Dear Chairman Phillips and Commissioners Danly, Clements, and Christie: 

The signatories of this letter are energy consumer groups as well as the R Street Institute, a pro-market think tank. We support an efficient and reliable transmission system, which requires profound reforms to generator interconnection (GI) processes. We commend the Federal Energy Regulatory Commission (Commission) for its initial steps to reform GI, namely through the Notice of Proposed Rulemaking (NOPR) on improvements to generator interconnection procedures and agreements. However, the NOPR leaves four critical reform areas unresolved. 

Today’s GI processes are vestiges of the transmission model for constructing thermal power plants. These processes no longer reconcile well with current market conditions, which are dominated by dispersed renewable resources that produce a far higher volume of interconnection requests while shifting the economics of transmission upgrades. This has overwhelmed regional transmission organization (RTO) staff and technological processing methods in most regions and added years in delays to GI requests. The incremental transmission upgrade approach used today increases uncertainty and upgrade costs by multiples, adding billions in costs that are largely passed through to consumers and create excessive barriers to entry for producers. 

The diversity of GI practices among jurisdictional RTOs suggests some best practices. Unlike other RTOs, the Electric Reliability Council of Texas (ERCOT) facilitates a transparent process to provide information like generator export ability, has no deliverability requirements, and handles network upgrades through regional transmission planning. The ERCOT model places more siting risk on generators, who bear more exposure to curtailment and congestion risk. ERCOT’s simpler process has resulted in generation development and interconnection in 2-3 years, whereas the interconnection study alone will take at least that long in other regions.

In RTOs jurisdictional to the Commission, proper regional transmission planning and GI reform can drastically lower transmission upgrade costs and lower barriers to entry while still achieving the necessary objectives of current GI processes. The Commission’s NOPR offers incremental improvements that we support, including instituting a first-ready first-served cluster study approach and improvements to transmission system transparency. However, the NOPR addresses only two of five elements of needed GI reforms – GI process and queue management and cost allocation – with the outstanding elements being GI synergies with regional transmission planning, study approaches and criteria, and selecting solutions. 

If the Commission seeks a final rule within these confines, it leaves many critical reforms unresolved. The Commission should prioritize the following:

  1. Re-examine the role of regional transmission planning to drive cost-effective network upgrades. The cost of network upgrades can be dramatically reduced through proactive regional transmission planning, which enables major reductions in GI requirements and delays. This will require coordination with the pending rulemaking on regional transmission planning. 
  2. Consider a focused interconnection study approach that uses transparent, realistic study assumptions. Modeling approaches, study assumptions, and specific planning criteria differ across RTOs. For example, RTOs vary in whether and how they use re-dispatch in system impact study assumptions, which materially affects the predictability of network upgrade costs. This contributes to speculative queue positions, late withdrawals, and a less efficient GI process. Study practices should shed more light on reliability needs and alternatives to resolve them.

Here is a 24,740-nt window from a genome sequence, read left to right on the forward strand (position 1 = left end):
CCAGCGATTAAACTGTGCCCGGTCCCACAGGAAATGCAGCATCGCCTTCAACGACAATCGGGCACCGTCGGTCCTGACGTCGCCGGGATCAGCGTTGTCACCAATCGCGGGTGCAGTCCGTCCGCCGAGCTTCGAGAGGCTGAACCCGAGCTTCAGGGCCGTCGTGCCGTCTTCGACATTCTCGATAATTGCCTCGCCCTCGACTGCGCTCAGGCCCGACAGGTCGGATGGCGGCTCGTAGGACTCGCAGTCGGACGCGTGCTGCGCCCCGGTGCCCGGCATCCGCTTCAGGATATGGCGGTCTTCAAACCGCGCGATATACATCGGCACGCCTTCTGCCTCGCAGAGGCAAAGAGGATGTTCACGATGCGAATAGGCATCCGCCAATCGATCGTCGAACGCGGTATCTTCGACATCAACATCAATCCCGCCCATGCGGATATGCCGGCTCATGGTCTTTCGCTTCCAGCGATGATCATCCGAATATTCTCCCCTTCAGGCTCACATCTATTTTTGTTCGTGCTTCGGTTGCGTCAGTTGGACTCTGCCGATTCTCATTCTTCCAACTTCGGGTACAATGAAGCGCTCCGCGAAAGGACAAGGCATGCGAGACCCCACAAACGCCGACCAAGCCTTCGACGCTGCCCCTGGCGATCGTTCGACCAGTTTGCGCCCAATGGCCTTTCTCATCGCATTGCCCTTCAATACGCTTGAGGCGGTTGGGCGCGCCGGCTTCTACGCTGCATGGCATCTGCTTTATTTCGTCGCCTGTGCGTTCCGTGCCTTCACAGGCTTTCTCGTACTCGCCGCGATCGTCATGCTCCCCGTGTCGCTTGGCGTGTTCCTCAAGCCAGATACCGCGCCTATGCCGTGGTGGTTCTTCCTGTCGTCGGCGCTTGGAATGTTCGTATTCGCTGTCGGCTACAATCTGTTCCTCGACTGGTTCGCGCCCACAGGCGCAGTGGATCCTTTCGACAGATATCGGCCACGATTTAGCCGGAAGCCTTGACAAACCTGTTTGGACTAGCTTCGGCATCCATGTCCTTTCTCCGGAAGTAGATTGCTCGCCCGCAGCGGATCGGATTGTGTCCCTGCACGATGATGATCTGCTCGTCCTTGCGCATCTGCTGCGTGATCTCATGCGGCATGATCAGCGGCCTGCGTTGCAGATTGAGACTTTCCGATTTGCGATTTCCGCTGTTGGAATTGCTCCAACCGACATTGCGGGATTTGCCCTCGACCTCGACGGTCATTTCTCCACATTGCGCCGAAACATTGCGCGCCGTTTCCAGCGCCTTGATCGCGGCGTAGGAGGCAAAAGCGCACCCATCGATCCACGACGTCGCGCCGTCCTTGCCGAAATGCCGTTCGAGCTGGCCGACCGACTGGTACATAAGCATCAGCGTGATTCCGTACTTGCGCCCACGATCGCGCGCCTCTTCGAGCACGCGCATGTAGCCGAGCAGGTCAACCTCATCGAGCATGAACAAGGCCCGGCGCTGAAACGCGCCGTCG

3. Pursue mechanisms that require or motivate best queue management practices. For example, current practices are manually intensive, whereas process automation and use of advanced computing methods may slash GI study periods. 
  4. Simplify deliverability requirements, expand informational tools, and ensure commercial readiness requirements are not unduly burdensome. The flood of “speculative” GI requests are motivated by lack of transparency and information, which can be satiated by proactive tools like heat maps and granular screening studies in RTO and non-RTO regions. Better information and simpler deliverability requirements shift congestion performance risk to generators while reducing barriers to entry.  

These critical reforms cannot afford to be left out of the Commission’s final rule. The rehearing, appeal, and compliance stages of a rulemaking proceeding of this complexity and consequence will take years to unfold, while also diverting the attention of thought leaders at the Commission and in industry. Meanwhile, GI queues will continue to languish. If the Commission views the NOPR scope as insufficient to address these broader reforms, it should consider issuing a supplement to the current NOPR that seeks comment on these broader reforms. The Commission could then confidently issue a comprehensive final rule that holistically addresses the root causes of excessive GI costs and queue backlogs. Taking this step will protract the instant proceeding but ensure a more durable, effective final rule. 

If, however, the final rule omits these critical reforms, we urge the Commission to at minimum communicate its intent to address any unfinished business. A commitment to issue a supplemental NOPR on an expedited basis would be justified by the record and by Commission precedent. We also encourage the final rule to acknowledge the limitations of its scope to resolve GI problems and indicate that more needs to be done.

Download the full letter.